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After Pupil Shot In Bamenda: Separatists Fighters Kill 11 Soldiers In Santa, Mbengwi

Bike riders parade Brandy's body on the street

By Frederick Tandah

In just a couple of days, at least 12 lives have been lost in the Northwest Region, precisely in Bamenda and Santa. 

The first was the killing of seven-year-old Brandy Tataw by a police officer in Bamenda, and the following morning was the killing of, at least, eight soldiers stationed at Matazem Checkpoint in Santa Subdivision by Separatist fighters.

Meantime, reports say two soldiers have been killed after an amoured car was attacked and destroyed in Mbengwi, making a total soldiers killed.

According to reports, a mixed military patrol was returning from the Matazem Checkpoint when they were reportedly shot dead during a gun exchange between them and the Separatist fighters. It is also reported that one civilian died from a stray bullet.

It was happening just a few hours after an event that led to the shooting and killing of a primary school pupil at the New Road, Mile Two, Nkwen, by a police constable at around 12.30 pm on Friday, November 12.

Death Of Brandy Tataw

On Friday, November 12, a police checkpoint established at New Road Junction at Mile Two, Nkwen, Bamenda, opposite a popular bar, Dreamland, stopped a pickup vehicle carrying benches and planks.

The driver, Godlove Ngum, who happened to be the Director-General of a Cooperative Credit Union in Bamenda did not know he had been called upon to stop and so, drove past the checkpoint.

One of the police constables from checkpoint, Alain Fahga, took a bike and chased the pickup to carry out his duty. On arriving at a junction, Saint Michael, the driver was called and notified of the police chasing him and he had to stop and even tried to turn his car around and go back.

Unfortunately, the constable constable, after shooting in the air, levelled his AK47 at the car and, in trying to shoot at the car, the little pupil, Brandy Tataw, aged seven and a pupil of GS Bayelle, who was returning from school, received the bullet on the left-hand side of the chest and fell into a gutter.

She was immediately rushed to the nearby PMI Hospital, where she finally gave up the ghost. The Post was told at the hospital that the bullet took her on the chest and not the head as people believed.

Falling in the gutter, she hit her head which created a hole there making people think she was shot in the head.

The Post also learned that, when the policeman and his colleagues came to the hospital and discovered the little girl had passed away, he was immediately smuggled away in the police vehicle before the angry population came out.

The population took the corpse of Little Brandy and marched with it to the Governor’s Office Up Station. Governor Adolph Lele L’Afrique expressed his condolence to the family and apologised for the “sad act”, promising that an investigation will be opened to fish out the perpetrator.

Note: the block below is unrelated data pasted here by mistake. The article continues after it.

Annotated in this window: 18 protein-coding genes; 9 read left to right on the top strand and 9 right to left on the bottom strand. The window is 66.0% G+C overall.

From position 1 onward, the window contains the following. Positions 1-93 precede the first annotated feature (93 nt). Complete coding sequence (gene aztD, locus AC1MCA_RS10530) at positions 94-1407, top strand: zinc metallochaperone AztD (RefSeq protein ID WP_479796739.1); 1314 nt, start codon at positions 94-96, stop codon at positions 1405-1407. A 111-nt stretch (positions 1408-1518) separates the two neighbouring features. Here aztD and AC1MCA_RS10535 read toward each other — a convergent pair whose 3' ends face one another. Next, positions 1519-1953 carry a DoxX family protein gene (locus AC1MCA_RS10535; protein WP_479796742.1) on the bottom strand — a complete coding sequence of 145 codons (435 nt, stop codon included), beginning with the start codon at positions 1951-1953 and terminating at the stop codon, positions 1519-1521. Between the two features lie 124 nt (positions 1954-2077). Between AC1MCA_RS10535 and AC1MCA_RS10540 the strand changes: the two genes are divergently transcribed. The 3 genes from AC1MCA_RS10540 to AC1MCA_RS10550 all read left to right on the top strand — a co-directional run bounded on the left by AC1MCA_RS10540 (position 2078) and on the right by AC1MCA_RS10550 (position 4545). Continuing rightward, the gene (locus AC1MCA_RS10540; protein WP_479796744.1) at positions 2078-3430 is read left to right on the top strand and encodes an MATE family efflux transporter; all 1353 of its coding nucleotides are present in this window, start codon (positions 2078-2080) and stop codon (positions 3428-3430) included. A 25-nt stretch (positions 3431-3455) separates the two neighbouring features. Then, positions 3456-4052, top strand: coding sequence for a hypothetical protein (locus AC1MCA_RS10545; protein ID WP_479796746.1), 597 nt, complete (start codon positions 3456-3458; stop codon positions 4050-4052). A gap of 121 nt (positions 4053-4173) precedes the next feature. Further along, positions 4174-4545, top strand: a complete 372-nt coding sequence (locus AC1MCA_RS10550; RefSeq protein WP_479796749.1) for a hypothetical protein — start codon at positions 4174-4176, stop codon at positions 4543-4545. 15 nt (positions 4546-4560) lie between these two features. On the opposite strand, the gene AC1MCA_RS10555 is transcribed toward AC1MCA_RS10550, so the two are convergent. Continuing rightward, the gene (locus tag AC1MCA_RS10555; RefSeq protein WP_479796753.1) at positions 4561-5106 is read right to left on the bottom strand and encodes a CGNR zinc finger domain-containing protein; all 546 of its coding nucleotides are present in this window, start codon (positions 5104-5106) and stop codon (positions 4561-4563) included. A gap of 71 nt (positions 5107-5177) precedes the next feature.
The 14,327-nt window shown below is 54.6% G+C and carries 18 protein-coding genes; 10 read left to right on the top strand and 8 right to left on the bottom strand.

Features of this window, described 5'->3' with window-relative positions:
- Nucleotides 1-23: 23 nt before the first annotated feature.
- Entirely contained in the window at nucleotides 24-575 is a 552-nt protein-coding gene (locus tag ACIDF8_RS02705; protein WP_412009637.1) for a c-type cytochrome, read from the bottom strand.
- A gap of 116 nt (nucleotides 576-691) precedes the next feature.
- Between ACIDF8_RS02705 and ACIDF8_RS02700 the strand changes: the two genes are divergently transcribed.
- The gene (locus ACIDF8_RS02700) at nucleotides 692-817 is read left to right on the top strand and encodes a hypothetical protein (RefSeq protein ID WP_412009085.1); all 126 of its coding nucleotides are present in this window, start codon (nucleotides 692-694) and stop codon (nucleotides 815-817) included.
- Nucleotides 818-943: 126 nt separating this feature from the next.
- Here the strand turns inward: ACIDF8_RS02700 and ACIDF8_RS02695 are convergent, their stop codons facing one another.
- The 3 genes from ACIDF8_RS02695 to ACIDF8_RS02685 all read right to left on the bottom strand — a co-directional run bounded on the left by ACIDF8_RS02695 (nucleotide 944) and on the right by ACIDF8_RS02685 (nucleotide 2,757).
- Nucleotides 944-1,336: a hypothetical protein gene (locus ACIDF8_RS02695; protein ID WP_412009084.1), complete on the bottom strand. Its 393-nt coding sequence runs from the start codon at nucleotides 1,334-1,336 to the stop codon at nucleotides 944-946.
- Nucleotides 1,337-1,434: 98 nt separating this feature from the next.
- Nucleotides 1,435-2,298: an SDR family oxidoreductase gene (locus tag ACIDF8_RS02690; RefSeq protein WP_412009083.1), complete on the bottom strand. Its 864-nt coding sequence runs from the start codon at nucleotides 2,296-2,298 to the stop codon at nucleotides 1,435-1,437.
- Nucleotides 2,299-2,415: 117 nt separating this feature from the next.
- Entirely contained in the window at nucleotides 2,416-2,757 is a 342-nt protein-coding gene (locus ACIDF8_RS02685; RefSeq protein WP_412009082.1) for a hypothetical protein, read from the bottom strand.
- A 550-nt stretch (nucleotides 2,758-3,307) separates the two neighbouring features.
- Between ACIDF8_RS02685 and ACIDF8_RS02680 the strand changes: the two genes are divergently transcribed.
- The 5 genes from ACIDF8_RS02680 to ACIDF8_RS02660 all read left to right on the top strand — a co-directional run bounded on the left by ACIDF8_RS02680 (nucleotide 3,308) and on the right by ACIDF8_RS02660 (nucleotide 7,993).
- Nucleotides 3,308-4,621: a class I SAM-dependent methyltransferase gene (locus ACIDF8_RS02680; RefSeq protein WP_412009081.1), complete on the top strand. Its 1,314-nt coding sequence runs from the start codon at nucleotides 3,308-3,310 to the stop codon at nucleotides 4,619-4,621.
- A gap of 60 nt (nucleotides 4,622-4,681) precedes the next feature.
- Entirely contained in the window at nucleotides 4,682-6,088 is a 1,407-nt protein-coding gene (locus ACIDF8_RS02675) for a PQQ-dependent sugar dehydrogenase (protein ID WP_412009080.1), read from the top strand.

He added that, “President Paul Biya has sent his condolences to the family and has asked me to make sure this little girl is given a befitting burial”.

The Regional Delegate for National Security in the Northwest pleaded with the population to calm down as he revealed that the police constable had been apprehended and was behind bars, while investigations had been opened.

“If it is found out that this police shot at this pupil, then, he will be punished accordingly,” he said.

The population, angry that the constable escaped “mob justice”, requested for him to be handed over to them, to no avail. Angrily, they took the corpse on bikes brandishing FCFA 500 in their hands and marched through the whole city, causing a commotion, burning tires and blocking roads.

Stores at the Nkwen Market closed down immediately; activities around stopped as the death of the little girl was condemned by all.

The mother of Brandy, after being informed, could not stop crying and “thanking” the Government for killing their own colleagues’ child. The woman happens to be the wife of a police commissioner that had been posted to Oku and was killed in the course of the crisis.

Living in Kom, her house and property was burnt down and she escaped to Mamfe, still not stable there, she decided to come to Bamenda and start her life in the way she could. She was selling fruits along the road do to earn a living; pay rent, feed and send her child to school.

Facing the situation, Muslim Scholar, Abdul Karim, condemned the act and called for a demonstration which he led,  singing: “When will the Government stop killing us all?” as they marched along Mile Two Street. 

“When two people are fighting and one of them starts killing children, he is a loser,” Karim said in a press interview. The incident happened just barely a month after a similar one in Buea in October, where a primary pupil was shot and killed by a gendarme officer.

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